It’s Planting Season, Except For Farmers Affected By Major Flooding
The Missouri River swamped Scott Olson’s land in March — the second time in the last eight years. Flooding tore holes in his fields and left mounds of debris. He’s not entirely sure he’ll plant corn and soybeans this season on the flooded acres.
“How do you fix that stuff? It takes a lot of money and a lot of time, and something nobody has. Time maybe, but not the money anymore,” said Olson, who lives north of Omaha, Nebraska.
“So do I fix it, and try to plant it, not knowing whether I've got more water coming or not? Cause if I get more water coming on there, it'll undo everything I did, plus wipe out all the crop that I just put on there,” he added.
It’s a decision farmers across the Midwest — especially in Nebraska, Iowa, Missouri and Illinois — will have to make as planting season is in full swing. Many areas are getting consistent heavy rains, which means losing valuable time in the field. Flooding is also making transporting grain more difficult, and when it comes time for harvest, commodity prices may still be low.
And for those like Olson, along the still-flooded Missouri and Mississippi rivers, flood cleanup is one more layer of difficulty. Out in the fields in his pickup, Olson pointed to one of three large scour holes — areas where floodwater eroded large amounts of soil.
“If I could run 12 hours a day, it would take me two weeks to get this one filled up and leveled out so my drainage and stuff, if I was lucky,” Olson said.
He also has debris on his fields, including thick layers of corn stalks pushed up by flooding.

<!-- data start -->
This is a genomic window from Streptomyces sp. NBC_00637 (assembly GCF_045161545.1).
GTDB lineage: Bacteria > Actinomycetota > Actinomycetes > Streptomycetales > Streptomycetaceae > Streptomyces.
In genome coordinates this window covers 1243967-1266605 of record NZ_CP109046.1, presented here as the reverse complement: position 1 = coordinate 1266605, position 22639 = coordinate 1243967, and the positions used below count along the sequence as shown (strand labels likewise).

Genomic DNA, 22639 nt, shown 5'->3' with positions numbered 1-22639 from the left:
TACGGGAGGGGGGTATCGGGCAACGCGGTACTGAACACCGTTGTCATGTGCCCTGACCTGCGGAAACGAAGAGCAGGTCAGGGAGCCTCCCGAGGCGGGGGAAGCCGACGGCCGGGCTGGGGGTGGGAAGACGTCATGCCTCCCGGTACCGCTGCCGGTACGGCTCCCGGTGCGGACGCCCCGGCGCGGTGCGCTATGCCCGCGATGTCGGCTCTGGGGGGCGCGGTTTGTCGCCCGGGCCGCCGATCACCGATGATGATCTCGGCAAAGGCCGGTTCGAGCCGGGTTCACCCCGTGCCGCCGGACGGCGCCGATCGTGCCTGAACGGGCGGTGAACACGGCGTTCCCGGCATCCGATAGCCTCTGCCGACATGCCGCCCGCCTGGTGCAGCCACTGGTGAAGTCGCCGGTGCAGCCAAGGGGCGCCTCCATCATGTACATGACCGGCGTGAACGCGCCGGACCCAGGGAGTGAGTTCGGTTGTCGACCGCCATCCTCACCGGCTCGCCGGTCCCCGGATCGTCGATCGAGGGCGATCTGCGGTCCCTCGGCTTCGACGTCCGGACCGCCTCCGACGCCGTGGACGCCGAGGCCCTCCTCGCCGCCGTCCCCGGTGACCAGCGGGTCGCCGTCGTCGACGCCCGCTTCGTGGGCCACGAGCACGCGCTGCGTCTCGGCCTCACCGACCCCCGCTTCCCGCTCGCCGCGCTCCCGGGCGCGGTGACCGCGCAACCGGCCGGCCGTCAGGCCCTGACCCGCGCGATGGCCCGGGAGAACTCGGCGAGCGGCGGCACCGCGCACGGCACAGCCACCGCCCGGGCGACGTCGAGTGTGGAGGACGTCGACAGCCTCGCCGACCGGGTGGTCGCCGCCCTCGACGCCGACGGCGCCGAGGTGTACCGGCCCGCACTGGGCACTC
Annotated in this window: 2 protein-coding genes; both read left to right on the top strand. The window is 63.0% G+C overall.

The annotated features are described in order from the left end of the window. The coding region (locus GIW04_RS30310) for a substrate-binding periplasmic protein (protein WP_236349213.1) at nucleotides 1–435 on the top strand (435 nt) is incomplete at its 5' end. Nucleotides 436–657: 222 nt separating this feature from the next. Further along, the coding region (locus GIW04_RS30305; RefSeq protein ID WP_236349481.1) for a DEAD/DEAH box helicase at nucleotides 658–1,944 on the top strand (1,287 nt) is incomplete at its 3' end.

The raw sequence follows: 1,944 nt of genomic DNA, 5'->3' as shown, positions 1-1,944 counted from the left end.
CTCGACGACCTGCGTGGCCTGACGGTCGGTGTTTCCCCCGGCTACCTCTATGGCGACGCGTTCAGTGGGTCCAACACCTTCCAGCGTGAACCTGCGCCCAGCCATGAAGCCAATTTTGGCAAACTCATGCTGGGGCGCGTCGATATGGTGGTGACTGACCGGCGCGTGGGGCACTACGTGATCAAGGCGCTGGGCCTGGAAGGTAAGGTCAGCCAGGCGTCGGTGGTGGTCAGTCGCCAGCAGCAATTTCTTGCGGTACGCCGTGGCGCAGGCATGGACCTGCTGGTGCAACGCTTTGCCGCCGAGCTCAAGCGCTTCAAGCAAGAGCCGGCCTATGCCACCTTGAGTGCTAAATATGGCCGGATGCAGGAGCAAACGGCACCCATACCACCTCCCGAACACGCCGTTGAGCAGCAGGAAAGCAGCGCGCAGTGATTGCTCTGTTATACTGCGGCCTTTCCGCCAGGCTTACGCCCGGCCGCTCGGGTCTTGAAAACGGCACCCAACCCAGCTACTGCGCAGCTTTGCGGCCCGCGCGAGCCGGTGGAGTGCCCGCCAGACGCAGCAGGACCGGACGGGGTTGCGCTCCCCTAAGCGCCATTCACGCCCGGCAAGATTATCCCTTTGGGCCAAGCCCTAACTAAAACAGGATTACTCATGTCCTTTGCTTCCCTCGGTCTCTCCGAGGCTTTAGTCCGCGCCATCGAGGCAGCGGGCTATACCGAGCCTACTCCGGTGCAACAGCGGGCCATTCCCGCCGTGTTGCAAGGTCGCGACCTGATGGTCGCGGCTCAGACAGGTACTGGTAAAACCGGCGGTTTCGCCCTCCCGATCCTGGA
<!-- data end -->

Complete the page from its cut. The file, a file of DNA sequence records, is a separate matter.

“I’ve got some that’s two- and three-feet deep. The ground is wet underneath. It’s dry on top. We burn it off. We’ll go back with a four-wheeler and a harrow section because the tractor’s too heavy and it’s too mucky underneath,” he said, adding, “I’ve got places I’ve burnt four times already and I still have two feet of debris down there.”
But it’s not just corn stalks piling up. There’s dead livestock, tree limbs and tanks, according to Kelly Brunkhorst, the executive director of the Nebraska Corn Board.
He said there likely will be fields that will go unplanted this year because the time and resources aren’t available to get them ready for crops. That will have a significant economic impact in Nebraska, let alone in other states that were affected by flooding.
“We, along with the Department of Ag, took the lead in regards to estimating that sort of probably about $440 million worth of crop damages because of, as we look into 2019, unplanted crops, late planting, stuff like that that’s gonna happen this year,” Brunkhorst said.
In northwest Missouri, near St. Joseph, Jeff Gaskill had planted only about a third of his usual crop by early May. He said he’s worried that might be it for the year, because some of his land is underwater. And the rain just keeps coming.
“A lot of the lower ground and anything within a third of the mile of the river, you just can’t get on it because the river’s still two feet above flood stage,” Gaskill said.
Even farmers looking to sell last year’s grain are impacted by flooding.
Mike Steenhoek is the executive director of the Soy Transportation Coalition, which is based in Iowa. He said grain handlers can’t move product due to flooding along railroads and rivers, so “they discourage farmers from making these deliveries by lowering the price that they offer for a bushel of soybeans or corn or other commodities.”
Olson shares the concerns of the governors of Nebraska, Iowa and Missouri: that ag has been harmed not just by nature, but also by the Army Corps of Engineers.
“Congress needs to change the way things are done,” he said. “The Corps needs to get back control of the river and put flood control back as Number One priority.”
At a meeting last month, Corps representatives said they did what they could to prevent flooding with the storage they have in reservoirs. But whether the recent flooding changes how the Corps handles flooding, Olson and other farmers are dealing with the second large flood in 10 years.
“We’re working a lot of ground we don’t usually have to work because of that so we’re spending more money trying to get a crop in. Every place I turn around, I’ve gotta do something different,” he said. “But I’m not giving up.”
Allison Mollenkamp is a reporter with Harvest partner NET News. Reach her on @allisonmollenk1
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